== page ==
“I’m not getting rid of the uniform this week,” he replies with an expression that suggests “watch this space”. He has perfected the knack of embodying the spirit of change, without actually promising anything concrete.
And what about co-ed? “My previous school” – he was head of Bradfield College in Berkshire for four years – “was co-educational. What makes a good school isn’t about whether it is all-boys or co-educational.” That, at least, sounds like a resolute “no”.
Henderson was “encouraged to apply” for the vacancy at Eton, having previously spent eight years here as head of history, before decamping to Sherborne en route to Bradfield.
“It was an unexpected challenge when it came but one that I felt ultimately I couldn’t turn down,” he says.
And though his own schooling was solidly in the private sector – his South African-raised lawyer father and doctor mother sent him first to a local prep school near the family home in Kent, and then to Winchester – Henderson has a greater first-hand knowledge of other types of school than most of his illustrious predecessors.
A career in teaching was already in his sights when reading history at Brasenose College, Oxford. In his gap year he went to South Africa and taught in a school on the outskirts of Johannesburg. “I’d already thought I might want to teach, but it was my time there that inspired me.”
After a brief and unhappy flirtation with the City, he opted for a PGCE, the postgraduate teaching training qualification that is not as widespread in the private as in the state sector. His first job was teaching history at a comprehensive, Windsor Boys, between 1999 and 2001. A conscious choice of a state school? “At that stage, it was. I thought it was important to be in the state sector and get a wide experience, particularly given my own background.”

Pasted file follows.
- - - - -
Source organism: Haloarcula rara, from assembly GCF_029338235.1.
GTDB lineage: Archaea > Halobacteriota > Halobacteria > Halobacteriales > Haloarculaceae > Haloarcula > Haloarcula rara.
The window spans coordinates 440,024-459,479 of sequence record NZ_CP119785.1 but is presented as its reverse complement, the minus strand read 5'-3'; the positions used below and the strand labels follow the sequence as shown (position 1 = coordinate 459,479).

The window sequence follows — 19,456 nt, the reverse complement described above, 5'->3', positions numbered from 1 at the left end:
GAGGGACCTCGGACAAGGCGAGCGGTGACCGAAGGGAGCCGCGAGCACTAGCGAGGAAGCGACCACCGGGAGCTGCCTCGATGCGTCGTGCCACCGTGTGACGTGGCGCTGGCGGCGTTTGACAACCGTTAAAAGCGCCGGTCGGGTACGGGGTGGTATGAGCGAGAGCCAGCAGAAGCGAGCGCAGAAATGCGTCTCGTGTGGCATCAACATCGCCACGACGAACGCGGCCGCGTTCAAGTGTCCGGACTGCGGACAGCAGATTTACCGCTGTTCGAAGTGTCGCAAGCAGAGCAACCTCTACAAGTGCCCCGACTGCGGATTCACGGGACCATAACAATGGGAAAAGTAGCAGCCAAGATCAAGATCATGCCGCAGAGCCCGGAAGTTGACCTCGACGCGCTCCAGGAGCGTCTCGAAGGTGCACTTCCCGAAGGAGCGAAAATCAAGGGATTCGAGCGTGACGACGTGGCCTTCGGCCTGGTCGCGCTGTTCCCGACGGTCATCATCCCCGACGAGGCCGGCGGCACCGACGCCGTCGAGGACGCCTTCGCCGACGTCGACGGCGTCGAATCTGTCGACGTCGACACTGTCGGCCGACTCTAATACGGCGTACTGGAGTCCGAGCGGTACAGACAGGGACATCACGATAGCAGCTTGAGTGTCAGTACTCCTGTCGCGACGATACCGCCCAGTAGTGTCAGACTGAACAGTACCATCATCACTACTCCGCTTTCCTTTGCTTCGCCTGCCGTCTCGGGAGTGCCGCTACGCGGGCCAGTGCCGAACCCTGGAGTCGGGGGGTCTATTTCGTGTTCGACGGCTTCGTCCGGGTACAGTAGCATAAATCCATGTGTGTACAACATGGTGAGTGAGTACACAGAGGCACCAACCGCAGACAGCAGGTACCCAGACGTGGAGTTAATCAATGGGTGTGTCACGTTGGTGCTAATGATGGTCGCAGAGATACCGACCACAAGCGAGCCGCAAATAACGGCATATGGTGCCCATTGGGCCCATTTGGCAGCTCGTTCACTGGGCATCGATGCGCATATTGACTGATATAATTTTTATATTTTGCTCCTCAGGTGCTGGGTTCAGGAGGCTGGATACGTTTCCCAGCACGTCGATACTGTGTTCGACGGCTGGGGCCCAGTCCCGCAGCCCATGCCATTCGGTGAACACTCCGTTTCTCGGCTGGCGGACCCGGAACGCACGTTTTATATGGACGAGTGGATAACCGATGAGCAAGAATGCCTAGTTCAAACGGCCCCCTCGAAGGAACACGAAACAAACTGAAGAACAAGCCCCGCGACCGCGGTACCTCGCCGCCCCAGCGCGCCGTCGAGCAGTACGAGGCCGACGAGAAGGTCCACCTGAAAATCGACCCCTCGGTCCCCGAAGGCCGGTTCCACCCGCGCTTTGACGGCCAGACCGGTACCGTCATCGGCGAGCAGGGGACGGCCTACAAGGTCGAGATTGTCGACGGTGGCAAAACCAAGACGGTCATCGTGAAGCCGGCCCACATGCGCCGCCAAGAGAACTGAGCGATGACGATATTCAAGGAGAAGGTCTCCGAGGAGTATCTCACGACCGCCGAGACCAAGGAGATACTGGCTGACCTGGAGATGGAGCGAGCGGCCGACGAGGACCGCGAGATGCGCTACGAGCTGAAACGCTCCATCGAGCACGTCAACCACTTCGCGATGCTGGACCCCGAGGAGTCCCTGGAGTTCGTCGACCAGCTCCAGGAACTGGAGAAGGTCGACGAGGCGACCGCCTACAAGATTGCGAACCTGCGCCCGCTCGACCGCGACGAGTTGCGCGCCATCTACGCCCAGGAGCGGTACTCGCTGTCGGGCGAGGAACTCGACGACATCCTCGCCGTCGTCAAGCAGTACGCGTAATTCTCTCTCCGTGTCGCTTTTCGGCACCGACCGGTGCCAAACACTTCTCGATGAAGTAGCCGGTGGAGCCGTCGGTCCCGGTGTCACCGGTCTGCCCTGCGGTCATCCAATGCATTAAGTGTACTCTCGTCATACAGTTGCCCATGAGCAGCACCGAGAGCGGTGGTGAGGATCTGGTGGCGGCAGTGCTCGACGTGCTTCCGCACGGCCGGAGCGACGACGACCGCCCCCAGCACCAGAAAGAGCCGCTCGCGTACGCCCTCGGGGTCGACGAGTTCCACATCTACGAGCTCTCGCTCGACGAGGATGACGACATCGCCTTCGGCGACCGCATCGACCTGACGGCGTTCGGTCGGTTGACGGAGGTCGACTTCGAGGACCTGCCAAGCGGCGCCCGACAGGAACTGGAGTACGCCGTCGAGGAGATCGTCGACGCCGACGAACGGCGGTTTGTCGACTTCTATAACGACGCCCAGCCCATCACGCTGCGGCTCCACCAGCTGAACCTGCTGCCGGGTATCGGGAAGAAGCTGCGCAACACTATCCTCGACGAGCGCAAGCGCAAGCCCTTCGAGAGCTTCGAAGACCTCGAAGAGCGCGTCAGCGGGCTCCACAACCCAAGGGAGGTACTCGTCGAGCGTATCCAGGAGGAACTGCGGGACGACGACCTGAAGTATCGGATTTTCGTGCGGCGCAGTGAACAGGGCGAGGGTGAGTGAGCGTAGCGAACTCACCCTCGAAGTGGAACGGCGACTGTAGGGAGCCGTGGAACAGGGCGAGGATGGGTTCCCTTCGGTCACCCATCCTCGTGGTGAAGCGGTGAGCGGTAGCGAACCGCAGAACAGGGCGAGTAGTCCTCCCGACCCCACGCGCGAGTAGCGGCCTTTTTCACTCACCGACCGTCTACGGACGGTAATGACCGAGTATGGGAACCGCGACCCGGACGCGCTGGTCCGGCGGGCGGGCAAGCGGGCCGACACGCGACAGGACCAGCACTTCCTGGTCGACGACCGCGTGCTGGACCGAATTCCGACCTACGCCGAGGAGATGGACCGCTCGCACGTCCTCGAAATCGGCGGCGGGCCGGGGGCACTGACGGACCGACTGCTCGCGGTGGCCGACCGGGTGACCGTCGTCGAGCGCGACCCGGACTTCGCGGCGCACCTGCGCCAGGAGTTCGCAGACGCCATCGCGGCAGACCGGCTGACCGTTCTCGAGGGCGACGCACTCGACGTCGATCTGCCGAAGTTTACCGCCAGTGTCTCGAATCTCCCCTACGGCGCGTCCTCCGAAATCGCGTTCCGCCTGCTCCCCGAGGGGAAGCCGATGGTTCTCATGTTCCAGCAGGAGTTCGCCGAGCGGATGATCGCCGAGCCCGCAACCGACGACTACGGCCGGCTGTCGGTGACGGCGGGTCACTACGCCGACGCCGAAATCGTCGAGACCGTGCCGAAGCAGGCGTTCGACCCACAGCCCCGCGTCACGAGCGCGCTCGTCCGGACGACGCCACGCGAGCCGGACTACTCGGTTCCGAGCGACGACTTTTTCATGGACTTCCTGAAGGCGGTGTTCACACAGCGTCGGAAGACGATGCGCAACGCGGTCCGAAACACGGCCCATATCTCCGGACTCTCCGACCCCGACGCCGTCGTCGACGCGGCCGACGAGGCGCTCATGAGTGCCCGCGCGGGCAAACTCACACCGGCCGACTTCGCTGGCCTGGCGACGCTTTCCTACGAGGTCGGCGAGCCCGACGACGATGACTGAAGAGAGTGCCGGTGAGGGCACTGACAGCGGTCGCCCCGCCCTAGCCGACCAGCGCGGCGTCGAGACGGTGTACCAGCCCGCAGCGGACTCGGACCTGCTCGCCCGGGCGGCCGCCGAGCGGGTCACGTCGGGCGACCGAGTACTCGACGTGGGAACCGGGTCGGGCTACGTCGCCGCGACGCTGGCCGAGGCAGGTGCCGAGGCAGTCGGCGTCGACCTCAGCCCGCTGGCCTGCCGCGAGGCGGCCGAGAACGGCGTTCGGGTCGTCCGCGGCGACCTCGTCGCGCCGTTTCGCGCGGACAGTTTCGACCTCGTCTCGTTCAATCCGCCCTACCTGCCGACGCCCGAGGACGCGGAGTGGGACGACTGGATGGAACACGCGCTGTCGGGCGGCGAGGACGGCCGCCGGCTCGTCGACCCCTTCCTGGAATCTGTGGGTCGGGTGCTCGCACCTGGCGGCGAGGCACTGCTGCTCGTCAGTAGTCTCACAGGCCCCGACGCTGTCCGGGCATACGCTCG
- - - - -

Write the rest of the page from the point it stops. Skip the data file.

His next move was to Eton. Reverting to type? “I want to educate children and I think that my passion is educating young people whatever their background. That has always been my driver, rather than the particular type of school.”
That, surely, is to gloss over the substantial differences between state and private schools in terms of class size, resources and social mix. Educationalists, for example, refer to an “Eton effect” whereby privately educated pupils emerge from their schools with an inbuilt confidence.
“We take the view that young people learn as much, if not more, from each other as from their teachers and as much, if not more, outside the classroom as within it,” he replies. “This all breeds confidence.
However, I think it would be a big generalisation to say that privately educated pupils leave school with much more confidence than their state peers. That ethos of being confident without being arrogant, of having high expectations, being willing to challenge yourself is key at Eton, but is not exclusive to us, or to private schools.”
It is a reasonable defence, but I wonder how easy it is going to be to disarm the school’s detractors when he starts offering his thoughts on improving the nation’s schools.
“Clearly at Eton we are fortunate in the resources, and we don’t have some of the challenges that teachers face in other schools. But ultimately schools are about people, and should be judged by the quality of the human relationships within them.”